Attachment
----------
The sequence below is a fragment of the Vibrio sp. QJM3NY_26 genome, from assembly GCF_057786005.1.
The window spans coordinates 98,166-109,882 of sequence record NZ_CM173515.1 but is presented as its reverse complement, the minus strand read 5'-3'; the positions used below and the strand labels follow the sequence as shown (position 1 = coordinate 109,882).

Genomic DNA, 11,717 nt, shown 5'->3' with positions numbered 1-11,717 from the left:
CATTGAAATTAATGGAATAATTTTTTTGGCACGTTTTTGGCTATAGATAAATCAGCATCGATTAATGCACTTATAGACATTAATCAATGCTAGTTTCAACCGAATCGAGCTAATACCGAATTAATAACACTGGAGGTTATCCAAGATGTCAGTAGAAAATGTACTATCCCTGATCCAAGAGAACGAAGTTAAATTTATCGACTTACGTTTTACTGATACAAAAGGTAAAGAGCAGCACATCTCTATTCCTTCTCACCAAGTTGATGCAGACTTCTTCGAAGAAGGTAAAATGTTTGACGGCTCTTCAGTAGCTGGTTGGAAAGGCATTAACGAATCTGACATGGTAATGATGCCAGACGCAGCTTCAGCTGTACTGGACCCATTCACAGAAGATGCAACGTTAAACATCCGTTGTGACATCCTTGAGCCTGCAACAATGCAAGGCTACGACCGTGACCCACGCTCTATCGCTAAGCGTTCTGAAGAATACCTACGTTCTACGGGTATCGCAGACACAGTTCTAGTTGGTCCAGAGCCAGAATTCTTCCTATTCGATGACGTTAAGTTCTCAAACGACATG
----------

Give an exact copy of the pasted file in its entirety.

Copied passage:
The sequence below is a fragment of the Vibrio sp. QJM3NY_26 genome, from assembly GCF_057786005.1.
The window spans coordinates 98,166-109,882 of sequence record NZ_CM173515.1 but is presented as its reverse complement, the minus strand read 5'-3'; the positions used below and the strand labels follow the sequence as shown (position 1 = coordinate 109,882).

Genomic DNA, 11,717 nt, shown 5'->3' with positions numbered 1-11,717 from the left:
CATTGAAATTAATGGAATAATTTTTTTGGCACGTTTTTGGCTATAGATAAATCAGCATCGATTAATGCACTTATAGACATTAATCAATGCTAGTTTCAACCGAATCGAGCTAATACCGAATTAATAACACTGGAGGTTATCCAAGATGTCAGTAGAAAATGTACTATCCCTGATCCAAGAGAACGAAGTTAAATTTATCGACTTACGTTTTACTGATACAAAAGGTAAAGAGCAGCACATCTCTATTCCTTCTCACCAAGTTGATGCAGACTTCTTCGAAGAAGGTAAAATGTTTGACGGCTCTTCAGTAGCTGGTTGGAAAGGCATTAACGAATCTGACATGGTAATGATGCCAGACGCAGCTTCAGCTGTACTGGACCCATTCACAGAAGATGCAACGTTAAACATCCGTTGTGACATCCTTGAGCCTGCAACAATGCAAGGCTACGACCGTGACCCACGCTCTATCGCTAAGCGTTCTGAAGAATACCTACGTTCTACGGGTATCGCAGACACAGTTCTAGTTGGTCCAGAGCCAGAATTCTTCCTATTCGATGACGTTAAGTTCTCAAACGACATG